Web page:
Aim: To identify whether the risk of an intraoperative complication of phakoemulsification cataract surgery increases with age.
Methods: 1441 consecutive patients undergoing phakoemulsification cataract surgery were assessed preoperatively, and data on the occurrence of intraoperative complications were collected prospectively. Data were entered into a computerised database, and logistic regression was used to examine evidence of an association between age and the risk of an intraoperative complication. In addition, the rates of intraoperative complications were compared between patients ⩾88 years and those <88 years, and between patients ⩾96 years and those <96 years.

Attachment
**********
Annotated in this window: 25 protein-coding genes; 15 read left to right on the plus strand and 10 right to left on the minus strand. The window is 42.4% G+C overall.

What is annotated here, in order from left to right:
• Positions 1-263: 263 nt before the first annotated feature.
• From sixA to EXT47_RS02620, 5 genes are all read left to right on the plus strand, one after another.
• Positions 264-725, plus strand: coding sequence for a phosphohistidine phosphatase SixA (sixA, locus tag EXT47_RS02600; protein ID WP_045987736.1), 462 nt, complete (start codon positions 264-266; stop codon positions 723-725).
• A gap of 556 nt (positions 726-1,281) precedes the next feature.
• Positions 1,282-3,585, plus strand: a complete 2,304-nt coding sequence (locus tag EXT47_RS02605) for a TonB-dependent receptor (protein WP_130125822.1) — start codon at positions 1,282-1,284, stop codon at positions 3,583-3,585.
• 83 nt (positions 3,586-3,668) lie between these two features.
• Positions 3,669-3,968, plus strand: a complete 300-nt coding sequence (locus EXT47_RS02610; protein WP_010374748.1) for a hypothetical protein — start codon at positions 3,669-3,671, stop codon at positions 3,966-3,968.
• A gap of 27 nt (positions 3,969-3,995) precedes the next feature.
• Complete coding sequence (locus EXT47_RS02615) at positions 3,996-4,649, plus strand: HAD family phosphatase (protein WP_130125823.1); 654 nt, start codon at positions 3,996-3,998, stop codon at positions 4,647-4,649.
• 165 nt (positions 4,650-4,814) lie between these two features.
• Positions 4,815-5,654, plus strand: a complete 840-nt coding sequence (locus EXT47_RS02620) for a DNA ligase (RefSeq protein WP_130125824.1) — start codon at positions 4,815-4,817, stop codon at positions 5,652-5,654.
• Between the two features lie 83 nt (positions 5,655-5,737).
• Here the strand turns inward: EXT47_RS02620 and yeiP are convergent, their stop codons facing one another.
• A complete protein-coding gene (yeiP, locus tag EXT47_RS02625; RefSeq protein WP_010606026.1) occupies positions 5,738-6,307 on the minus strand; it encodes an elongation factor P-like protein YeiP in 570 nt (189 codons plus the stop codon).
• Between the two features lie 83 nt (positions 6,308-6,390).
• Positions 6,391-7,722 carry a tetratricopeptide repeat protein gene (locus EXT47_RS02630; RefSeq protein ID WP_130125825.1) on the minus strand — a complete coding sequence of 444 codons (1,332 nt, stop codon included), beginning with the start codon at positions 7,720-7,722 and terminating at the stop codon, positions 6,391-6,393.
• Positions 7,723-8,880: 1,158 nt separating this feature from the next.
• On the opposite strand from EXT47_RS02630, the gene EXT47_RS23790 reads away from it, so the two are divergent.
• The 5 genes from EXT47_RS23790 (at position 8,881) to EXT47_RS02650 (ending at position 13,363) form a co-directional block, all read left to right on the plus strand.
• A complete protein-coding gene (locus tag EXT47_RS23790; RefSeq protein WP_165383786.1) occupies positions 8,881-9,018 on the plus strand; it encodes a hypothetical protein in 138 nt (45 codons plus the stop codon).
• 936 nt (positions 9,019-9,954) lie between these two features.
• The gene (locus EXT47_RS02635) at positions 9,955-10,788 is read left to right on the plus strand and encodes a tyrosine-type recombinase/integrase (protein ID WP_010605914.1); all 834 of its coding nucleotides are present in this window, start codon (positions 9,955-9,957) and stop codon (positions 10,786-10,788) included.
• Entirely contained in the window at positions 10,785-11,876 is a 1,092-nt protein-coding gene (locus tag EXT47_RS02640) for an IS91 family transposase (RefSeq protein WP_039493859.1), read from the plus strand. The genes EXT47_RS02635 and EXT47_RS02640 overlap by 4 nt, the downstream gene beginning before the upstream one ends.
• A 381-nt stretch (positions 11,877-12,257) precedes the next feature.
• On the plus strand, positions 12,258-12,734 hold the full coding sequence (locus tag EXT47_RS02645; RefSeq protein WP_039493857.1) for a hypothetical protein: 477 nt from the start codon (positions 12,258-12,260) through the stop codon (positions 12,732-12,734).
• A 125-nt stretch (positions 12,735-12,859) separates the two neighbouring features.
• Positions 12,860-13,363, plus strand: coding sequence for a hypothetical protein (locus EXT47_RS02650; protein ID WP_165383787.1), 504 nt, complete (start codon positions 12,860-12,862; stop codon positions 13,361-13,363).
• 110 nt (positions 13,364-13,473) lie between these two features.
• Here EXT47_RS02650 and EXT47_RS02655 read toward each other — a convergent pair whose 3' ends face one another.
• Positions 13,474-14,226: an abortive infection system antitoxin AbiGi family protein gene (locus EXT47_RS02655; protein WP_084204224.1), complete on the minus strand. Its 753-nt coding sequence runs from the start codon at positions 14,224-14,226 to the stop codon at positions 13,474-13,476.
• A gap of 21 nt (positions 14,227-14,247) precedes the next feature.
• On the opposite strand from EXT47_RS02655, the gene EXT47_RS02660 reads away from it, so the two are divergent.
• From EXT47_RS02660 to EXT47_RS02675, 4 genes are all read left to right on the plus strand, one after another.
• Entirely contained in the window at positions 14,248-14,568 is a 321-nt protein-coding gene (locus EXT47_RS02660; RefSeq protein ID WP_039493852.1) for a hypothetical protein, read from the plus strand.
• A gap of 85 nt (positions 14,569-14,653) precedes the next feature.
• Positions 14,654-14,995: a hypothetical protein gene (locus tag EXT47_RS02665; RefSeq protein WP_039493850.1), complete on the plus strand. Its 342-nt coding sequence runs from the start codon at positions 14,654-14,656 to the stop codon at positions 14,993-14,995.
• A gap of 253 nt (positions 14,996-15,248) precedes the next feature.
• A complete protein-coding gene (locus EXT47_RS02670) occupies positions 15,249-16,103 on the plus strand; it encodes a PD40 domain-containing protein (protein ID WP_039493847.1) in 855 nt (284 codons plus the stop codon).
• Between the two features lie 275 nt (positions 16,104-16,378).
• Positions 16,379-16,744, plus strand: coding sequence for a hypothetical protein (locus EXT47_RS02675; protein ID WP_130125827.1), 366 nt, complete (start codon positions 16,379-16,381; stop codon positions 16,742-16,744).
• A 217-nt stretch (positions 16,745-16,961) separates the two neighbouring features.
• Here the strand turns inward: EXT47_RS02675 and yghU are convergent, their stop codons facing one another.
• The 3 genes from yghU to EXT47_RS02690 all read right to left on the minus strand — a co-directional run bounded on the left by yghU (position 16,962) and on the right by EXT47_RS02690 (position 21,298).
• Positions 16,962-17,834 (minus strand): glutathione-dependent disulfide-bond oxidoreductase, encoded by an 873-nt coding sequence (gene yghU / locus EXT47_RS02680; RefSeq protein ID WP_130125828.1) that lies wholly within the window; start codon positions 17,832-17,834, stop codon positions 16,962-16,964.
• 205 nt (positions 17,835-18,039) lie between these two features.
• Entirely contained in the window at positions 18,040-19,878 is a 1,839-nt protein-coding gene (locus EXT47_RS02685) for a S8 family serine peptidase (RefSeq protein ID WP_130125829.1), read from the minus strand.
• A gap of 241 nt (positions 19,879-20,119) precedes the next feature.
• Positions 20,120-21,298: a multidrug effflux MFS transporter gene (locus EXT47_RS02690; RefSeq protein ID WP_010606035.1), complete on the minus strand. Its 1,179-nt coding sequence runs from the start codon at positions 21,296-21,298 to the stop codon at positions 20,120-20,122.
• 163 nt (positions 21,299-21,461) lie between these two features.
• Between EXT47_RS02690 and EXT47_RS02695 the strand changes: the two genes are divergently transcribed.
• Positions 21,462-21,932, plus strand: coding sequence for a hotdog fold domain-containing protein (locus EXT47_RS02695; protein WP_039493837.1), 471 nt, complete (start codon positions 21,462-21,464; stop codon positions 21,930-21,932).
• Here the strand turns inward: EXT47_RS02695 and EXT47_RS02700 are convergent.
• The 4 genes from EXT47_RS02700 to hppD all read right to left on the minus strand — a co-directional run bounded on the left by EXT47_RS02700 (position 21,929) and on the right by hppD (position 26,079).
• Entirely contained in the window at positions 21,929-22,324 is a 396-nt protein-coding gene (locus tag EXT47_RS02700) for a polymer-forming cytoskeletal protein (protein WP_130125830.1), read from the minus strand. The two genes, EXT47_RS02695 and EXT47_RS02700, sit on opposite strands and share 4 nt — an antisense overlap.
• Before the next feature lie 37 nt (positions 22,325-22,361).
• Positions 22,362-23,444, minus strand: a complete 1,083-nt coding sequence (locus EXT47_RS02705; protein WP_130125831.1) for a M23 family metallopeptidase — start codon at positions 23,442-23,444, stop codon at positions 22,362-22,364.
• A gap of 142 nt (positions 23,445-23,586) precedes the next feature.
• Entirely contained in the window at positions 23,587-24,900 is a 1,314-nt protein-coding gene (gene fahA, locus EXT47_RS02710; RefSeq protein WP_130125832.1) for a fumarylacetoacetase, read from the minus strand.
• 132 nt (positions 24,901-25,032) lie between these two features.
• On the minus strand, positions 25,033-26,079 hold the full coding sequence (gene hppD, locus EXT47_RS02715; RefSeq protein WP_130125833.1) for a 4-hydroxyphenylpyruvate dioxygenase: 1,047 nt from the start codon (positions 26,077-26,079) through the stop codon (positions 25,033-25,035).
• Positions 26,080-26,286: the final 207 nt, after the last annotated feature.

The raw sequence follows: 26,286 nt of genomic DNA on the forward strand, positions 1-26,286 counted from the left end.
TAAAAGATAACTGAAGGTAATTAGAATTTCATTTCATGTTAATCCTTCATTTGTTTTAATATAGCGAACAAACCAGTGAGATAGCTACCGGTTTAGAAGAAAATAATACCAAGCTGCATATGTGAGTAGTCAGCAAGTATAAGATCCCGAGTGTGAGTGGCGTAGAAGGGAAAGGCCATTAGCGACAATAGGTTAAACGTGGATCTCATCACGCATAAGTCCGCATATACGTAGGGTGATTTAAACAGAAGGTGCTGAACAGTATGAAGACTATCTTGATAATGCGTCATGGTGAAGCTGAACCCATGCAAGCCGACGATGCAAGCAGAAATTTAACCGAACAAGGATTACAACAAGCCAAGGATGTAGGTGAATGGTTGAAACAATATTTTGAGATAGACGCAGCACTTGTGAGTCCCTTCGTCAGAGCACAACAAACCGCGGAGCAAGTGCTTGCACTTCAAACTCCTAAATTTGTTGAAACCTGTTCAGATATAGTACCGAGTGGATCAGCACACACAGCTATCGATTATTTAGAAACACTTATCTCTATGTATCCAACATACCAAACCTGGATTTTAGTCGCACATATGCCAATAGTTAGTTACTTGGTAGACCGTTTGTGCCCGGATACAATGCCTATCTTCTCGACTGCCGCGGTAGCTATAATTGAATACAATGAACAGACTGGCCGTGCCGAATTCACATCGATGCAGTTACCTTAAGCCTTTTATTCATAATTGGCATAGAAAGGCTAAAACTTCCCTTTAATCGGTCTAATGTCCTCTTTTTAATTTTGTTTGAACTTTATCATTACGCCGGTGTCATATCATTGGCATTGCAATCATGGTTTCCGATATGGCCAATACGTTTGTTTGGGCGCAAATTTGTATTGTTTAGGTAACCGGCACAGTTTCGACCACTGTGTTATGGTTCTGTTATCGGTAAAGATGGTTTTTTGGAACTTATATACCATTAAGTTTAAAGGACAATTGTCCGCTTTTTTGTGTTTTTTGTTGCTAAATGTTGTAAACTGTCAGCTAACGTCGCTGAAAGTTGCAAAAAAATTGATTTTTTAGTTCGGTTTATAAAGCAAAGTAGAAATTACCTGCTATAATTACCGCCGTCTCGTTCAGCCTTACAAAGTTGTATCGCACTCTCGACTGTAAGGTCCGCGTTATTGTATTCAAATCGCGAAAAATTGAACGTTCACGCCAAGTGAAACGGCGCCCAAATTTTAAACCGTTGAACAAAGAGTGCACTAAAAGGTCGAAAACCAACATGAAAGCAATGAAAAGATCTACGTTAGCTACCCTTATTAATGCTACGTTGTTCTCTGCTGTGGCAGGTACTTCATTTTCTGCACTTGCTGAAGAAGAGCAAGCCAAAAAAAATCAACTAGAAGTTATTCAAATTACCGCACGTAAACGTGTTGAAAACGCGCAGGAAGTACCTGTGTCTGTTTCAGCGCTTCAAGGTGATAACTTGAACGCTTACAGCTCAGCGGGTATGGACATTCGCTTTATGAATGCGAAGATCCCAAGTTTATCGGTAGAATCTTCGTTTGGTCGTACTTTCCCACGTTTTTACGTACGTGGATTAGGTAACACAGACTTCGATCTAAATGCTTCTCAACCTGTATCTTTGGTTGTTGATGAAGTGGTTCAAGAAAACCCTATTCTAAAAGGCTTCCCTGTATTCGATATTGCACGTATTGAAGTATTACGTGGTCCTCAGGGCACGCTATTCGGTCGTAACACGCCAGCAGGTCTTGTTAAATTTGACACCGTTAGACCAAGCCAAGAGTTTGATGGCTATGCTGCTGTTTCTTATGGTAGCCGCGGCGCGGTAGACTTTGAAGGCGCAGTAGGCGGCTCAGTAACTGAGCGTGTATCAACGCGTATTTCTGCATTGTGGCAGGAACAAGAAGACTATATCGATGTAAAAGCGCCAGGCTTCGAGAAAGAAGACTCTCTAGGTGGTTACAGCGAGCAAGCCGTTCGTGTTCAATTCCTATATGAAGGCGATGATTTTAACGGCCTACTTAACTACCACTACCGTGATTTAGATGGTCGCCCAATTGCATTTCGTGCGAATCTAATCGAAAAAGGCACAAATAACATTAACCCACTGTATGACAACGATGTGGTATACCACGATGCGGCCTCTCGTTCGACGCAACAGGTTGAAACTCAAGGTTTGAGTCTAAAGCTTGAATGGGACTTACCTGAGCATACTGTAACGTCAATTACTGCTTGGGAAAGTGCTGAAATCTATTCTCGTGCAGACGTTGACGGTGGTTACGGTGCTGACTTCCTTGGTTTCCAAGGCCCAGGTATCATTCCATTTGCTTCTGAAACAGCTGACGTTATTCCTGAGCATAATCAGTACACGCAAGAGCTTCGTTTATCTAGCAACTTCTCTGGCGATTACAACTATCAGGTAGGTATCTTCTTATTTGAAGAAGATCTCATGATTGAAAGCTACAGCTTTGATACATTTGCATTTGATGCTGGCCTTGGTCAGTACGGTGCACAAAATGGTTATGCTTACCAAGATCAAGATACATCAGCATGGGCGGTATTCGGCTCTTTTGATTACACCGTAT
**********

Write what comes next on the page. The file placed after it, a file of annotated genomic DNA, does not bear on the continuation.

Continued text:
Results: No significant association was found between age and the risk of an intraoperative complication. The authors found little evidence that patients ⩾88 years were at a greater risk of an intraoperative complication than those <88 years, or that those ⩾96 years are at increased risk; however, numbers were small.
Conclusions: These results suggest that age alone is not a major risk factor for any intraoperative complications occurring during phakoemulsification cataract surgery. This has implications not just for tailoring the risk of complications occurring to individual patients but also for meaningful comparisons between national complication rates and those of individual surgeons, and better selection of cases suitable for instruction.
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Published Online First 9 August 2006
Competing interests: None declared.